Nuts enhance heart health because of their unique protein, fat, sterol and vitamin profile:
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- Heart-healthy protein: Most nuts are high in arginine, an amino acid that reduces cholesterol levels and, as a precursor to nitric oxide, dilates blood vessels, thus reducing blood pressure and the risk of angina, congestive heart failure and heart attack.
- Heart-healthy fats: Most of the fat in nuts consists of the polyunsaturated omega-3 and omega-6 varieties that reduce blood cholesterol levels. Numerous clinical studies have found that almonds, hazelnuts, macadamia nuts, peanuts, pecans, pistachio nuts and walnuts all reduce total cholesterol and LDL-cholesterol in people with normal-to-high cholesterol levels. And, the fatty compounds in nuts' phytosterols inhibit accumulation of fats in artery walls, which promotes angina, strokes and heart attacks.
- Heart-healthy vitamins: Vitamin E—an antioxidant in which almonds are especially rich—helps prevent the oxidation of cholesterol that leads to fatty buildup in the arteries. The B vitamin folate, found in many nuts, lowers high blood levels of homocysteine, a strong predictor of heart disease.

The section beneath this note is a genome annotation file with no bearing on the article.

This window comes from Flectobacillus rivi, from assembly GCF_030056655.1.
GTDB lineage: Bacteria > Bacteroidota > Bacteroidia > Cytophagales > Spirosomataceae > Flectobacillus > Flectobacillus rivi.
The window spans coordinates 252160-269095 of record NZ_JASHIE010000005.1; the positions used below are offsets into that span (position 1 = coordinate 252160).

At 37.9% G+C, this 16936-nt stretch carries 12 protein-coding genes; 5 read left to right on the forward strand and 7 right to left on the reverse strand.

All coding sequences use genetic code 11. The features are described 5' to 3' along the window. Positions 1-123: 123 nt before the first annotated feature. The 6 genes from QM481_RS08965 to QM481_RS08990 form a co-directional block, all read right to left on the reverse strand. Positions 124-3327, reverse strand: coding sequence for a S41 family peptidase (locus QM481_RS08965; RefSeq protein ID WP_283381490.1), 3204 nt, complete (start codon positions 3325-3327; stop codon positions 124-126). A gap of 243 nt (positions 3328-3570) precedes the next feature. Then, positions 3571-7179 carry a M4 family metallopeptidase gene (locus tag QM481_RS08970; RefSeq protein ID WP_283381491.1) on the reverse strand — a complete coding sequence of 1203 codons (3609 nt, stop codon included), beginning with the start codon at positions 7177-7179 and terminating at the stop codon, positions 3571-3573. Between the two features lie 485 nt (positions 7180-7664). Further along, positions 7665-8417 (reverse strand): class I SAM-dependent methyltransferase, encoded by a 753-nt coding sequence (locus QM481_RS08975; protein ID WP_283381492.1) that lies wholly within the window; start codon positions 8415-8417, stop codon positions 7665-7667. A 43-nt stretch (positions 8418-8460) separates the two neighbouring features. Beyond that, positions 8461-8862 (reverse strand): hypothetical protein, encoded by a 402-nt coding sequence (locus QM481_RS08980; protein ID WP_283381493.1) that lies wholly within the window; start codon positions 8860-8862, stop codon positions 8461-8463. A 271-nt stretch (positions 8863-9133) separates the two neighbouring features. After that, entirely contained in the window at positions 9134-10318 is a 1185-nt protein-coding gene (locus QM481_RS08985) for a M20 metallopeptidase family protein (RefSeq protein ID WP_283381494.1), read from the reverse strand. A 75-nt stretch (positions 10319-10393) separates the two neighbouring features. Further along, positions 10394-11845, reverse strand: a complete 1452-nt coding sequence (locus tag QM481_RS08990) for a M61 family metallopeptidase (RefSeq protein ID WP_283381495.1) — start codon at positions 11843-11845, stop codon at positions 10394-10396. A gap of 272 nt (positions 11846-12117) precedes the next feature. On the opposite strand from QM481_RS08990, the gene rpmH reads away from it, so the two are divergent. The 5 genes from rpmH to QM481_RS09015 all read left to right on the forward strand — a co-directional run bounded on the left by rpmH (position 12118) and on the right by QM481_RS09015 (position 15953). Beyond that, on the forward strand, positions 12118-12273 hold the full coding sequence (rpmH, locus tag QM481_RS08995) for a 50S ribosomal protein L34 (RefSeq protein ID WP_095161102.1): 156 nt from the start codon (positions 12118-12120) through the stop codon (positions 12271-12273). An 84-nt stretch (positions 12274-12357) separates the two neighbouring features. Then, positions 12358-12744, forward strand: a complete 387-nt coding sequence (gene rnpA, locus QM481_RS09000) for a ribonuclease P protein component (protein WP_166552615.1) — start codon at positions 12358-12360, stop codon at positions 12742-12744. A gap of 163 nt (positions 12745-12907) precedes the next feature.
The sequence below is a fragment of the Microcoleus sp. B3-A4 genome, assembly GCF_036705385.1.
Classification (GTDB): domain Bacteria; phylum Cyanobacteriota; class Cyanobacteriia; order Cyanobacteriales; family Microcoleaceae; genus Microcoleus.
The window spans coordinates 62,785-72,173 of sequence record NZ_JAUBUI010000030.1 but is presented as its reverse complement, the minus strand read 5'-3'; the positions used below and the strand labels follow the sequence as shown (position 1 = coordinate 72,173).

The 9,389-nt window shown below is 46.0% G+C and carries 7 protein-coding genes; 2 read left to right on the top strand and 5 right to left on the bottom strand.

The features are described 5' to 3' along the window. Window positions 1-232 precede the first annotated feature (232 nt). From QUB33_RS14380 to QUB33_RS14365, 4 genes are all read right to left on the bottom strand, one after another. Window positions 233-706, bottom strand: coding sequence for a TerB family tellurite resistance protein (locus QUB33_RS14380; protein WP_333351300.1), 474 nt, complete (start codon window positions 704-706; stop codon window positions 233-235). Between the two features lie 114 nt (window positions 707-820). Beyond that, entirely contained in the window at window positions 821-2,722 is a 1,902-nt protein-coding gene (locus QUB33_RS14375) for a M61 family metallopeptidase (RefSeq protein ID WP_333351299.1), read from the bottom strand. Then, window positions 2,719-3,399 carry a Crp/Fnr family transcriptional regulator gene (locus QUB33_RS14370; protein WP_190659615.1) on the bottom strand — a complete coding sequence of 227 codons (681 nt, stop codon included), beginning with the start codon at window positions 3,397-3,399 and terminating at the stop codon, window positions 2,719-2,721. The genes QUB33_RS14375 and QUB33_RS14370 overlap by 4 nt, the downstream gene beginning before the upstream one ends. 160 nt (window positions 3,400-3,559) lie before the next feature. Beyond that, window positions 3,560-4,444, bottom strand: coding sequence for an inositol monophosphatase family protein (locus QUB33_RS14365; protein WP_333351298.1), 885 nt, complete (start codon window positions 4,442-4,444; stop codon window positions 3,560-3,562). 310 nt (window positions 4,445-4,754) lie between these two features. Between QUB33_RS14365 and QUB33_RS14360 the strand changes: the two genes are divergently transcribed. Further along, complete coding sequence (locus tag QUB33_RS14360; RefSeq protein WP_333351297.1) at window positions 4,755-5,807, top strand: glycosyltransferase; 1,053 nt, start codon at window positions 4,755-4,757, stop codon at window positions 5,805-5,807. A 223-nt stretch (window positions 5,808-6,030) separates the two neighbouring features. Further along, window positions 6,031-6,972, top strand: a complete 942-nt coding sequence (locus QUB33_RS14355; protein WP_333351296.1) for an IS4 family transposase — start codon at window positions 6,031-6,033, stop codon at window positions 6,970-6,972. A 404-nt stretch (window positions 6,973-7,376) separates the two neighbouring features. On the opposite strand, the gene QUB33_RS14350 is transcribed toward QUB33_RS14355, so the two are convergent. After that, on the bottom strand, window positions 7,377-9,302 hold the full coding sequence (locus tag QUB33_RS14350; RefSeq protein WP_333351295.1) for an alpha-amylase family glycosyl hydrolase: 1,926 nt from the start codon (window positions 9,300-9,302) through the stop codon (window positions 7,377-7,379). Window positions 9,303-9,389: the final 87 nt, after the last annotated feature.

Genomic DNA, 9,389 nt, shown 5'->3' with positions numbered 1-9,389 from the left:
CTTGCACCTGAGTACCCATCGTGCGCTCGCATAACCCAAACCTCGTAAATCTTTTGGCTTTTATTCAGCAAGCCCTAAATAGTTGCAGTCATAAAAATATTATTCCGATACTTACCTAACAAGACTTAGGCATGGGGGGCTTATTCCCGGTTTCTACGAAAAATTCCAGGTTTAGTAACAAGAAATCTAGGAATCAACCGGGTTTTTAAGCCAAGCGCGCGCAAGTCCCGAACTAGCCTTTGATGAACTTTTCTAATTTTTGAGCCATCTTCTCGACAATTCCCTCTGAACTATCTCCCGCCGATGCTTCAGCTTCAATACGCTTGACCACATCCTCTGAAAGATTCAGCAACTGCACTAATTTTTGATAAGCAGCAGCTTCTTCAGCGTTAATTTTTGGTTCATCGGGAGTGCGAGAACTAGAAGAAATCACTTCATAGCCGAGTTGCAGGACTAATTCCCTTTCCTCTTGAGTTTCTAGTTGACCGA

- Heart-healthy minerals: Nuts and seeds are generally rich in calcium, magnesium and potassium, all of which serve to reduce blood pressure.
- Heart-healthy phytochemicals: The coatings of all nuts and seeds—such as the thin brown papery layer coating almonds and peanuts—are rich in the antioxidant polyphenols associated with reduced risk of heart disease. (Processed nuts and seeds possess fewer of these antioxidants: choose raw nuts in the shell when possible.) Walnuts in particular are high in alpha-linolenic acid, an essential fatty acid that is protective to the heart and circulation.